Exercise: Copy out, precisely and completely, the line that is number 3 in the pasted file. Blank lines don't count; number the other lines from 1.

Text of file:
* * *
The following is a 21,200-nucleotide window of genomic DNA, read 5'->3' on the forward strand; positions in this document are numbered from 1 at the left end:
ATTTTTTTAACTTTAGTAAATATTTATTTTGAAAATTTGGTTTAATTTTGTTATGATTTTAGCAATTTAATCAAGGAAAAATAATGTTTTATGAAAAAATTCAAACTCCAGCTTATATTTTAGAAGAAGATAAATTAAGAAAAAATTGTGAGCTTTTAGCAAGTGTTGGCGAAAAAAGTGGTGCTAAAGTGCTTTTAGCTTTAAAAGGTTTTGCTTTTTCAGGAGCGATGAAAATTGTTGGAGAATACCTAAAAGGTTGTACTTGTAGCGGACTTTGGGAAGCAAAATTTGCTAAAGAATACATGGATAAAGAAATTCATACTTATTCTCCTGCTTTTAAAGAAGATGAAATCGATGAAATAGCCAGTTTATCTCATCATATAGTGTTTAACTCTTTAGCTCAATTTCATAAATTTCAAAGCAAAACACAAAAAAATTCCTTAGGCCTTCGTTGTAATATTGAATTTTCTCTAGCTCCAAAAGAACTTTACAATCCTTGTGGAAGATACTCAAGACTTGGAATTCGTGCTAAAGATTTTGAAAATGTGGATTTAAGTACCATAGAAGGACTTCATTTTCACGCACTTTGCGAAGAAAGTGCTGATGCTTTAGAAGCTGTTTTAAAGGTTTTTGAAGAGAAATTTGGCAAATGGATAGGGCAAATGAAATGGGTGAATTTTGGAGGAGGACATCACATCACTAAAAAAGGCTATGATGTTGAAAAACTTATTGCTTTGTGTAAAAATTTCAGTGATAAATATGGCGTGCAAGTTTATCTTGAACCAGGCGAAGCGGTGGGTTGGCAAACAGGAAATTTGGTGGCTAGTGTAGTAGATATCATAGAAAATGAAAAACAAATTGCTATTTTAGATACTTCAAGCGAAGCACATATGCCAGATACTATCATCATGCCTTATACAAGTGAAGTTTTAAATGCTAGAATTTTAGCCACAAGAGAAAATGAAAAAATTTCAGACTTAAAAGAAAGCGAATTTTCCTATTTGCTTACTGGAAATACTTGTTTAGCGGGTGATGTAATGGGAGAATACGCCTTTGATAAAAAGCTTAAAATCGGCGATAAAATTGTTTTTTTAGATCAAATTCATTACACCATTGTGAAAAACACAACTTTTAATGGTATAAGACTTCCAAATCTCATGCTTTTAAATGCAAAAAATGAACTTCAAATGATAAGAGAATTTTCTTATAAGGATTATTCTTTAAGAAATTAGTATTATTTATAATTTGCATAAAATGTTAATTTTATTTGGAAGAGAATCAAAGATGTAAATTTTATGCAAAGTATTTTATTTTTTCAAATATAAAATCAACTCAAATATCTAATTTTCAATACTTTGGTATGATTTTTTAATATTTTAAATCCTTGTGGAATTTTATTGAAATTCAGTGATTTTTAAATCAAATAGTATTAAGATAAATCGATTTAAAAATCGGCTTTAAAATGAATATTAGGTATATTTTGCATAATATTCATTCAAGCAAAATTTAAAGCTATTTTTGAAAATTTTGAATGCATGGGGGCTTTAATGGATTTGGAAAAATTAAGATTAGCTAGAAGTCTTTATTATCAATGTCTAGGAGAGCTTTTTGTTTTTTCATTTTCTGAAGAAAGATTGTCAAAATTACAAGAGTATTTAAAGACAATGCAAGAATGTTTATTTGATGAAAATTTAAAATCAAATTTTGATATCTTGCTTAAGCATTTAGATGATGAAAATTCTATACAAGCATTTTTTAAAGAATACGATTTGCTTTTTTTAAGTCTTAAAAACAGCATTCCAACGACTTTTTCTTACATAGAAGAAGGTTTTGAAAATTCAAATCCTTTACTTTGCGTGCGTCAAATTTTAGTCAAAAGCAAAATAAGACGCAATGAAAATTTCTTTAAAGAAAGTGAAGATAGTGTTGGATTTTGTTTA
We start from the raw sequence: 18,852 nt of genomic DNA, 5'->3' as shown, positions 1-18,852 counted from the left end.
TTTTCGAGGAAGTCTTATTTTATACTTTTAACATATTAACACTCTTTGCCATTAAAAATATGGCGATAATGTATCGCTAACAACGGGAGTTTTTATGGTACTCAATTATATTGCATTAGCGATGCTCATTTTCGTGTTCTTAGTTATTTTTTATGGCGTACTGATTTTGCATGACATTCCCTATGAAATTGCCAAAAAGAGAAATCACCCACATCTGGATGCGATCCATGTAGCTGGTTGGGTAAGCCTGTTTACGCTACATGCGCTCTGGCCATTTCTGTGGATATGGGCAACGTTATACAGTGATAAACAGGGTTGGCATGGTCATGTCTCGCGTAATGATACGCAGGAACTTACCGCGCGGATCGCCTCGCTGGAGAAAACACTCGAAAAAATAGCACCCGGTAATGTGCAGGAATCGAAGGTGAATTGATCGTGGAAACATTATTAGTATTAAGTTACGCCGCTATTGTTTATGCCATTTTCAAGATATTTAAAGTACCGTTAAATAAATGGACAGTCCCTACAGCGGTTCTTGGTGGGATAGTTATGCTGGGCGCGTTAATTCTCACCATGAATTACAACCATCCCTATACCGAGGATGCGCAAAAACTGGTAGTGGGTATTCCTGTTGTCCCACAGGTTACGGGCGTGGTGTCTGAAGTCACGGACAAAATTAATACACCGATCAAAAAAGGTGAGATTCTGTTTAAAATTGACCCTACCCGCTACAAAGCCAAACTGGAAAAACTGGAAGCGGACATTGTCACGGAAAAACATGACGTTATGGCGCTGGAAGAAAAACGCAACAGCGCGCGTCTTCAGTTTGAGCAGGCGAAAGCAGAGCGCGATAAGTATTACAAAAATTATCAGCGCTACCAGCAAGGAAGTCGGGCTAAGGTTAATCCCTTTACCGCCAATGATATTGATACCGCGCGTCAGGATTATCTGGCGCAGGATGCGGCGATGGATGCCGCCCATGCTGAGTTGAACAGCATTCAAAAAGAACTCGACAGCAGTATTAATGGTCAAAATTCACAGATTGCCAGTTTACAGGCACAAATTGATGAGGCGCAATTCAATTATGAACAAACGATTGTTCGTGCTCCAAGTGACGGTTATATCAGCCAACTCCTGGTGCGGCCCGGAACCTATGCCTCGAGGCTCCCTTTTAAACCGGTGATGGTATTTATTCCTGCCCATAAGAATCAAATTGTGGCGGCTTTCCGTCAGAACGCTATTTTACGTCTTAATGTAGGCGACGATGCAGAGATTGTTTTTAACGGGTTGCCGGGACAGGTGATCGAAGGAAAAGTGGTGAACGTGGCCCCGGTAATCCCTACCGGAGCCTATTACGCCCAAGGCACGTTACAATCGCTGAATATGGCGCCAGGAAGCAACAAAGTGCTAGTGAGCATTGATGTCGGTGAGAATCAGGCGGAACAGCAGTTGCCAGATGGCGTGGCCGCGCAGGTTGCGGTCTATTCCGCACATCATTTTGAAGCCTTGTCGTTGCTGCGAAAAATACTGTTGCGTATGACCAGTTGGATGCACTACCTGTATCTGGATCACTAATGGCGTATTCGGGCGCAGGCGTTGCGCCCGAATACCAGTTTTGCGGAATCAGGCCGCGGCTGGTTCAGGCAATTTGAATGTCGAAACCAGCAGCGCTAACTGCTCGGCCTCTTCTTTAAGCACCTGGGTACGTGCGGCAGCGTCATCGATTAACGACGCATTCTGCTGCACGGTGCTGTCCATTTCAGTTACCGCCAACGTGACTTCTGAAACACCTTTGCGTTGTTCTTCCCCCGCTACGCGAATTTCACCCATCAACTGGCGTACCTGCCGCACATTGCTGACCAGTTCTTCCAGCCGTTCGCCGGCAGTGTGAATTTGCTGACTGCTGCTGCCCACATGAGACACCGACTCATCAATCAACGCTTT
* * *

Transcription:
We start from the raw sequence: 18,852 nt of genomic DNA, 5'->3' as shown, positions 1-18,852 counted from the left end.